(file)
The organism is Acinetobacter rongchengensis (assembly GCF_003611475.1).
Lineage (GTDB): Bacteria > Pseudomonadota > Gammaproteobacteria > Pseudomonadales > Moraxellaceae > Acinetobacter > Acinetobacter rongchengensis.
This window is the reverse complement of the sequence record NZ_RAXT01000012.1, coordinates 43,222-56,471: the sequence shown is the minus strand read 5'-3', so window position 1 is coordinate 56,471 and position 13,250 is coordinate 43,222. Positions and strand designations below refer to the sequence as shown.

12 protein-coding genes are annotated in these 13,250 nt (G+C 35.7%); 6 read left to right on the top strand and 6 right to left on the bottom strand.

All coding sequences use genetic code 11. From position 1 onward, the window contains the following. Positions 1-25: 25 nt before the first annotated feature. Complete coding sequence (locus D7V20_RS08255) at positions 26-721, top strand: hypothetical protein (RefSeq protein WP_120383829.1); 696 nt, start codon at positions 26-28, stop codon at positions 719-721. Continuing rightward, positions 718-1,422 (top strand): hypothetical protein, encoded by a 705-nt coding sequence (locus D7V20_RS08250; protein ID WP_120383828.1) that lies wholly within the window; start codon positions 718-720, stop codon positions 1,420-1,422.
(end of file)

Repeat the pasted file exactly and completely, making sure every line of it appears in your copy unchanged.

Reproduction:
The organism is Acinetobacter rongchengensis (assembly GCF_003611475.1).
Lineage (GTDB): Bacteria > Pseudomonadota > Gammaproteobacteria > Pseudomonadales > Moraxellaceae > Acinetobacter > Acinetobacter rongchengensis.
This window is the reverse complement of the sequence record NZ_RAXT01000012.1, coordinates 43,222-56,471: the sequence shown is the minus strand read 5'-3', so window position 1 is coordinate 56,471 and position 13,250 is coordinate 43,222. Positions and strand designations below refer to the sequence as shown.

12 protein-coding genes are annotated in these 13,250 nt (G+C 35.7%); 6 read left to right on the top strand and 6 right to left on the bottom strand.

All coding sequences use genetic code 11. From position 1 onward, the window contains the following. Positions 1-25: 25 nt before the first annotated feature. Complete coding sequence (locus D7V20_RS08255) at positions 26-721, top strand: hypothetical protein (RefSeq protein WP_120383829.1); 696 nt, start codon at positions 26-28, stop codon at positions 719-721. Continuing rightward, positions 718-1,422 (top strand): hypothetical protein, encoded by a 705-nt coding sequence (locus D7V20_RS08250; protein ID WP_120383828.1) that lies wholly within the window; start codon positions 718-720, stop codon positions 1,420-1,422.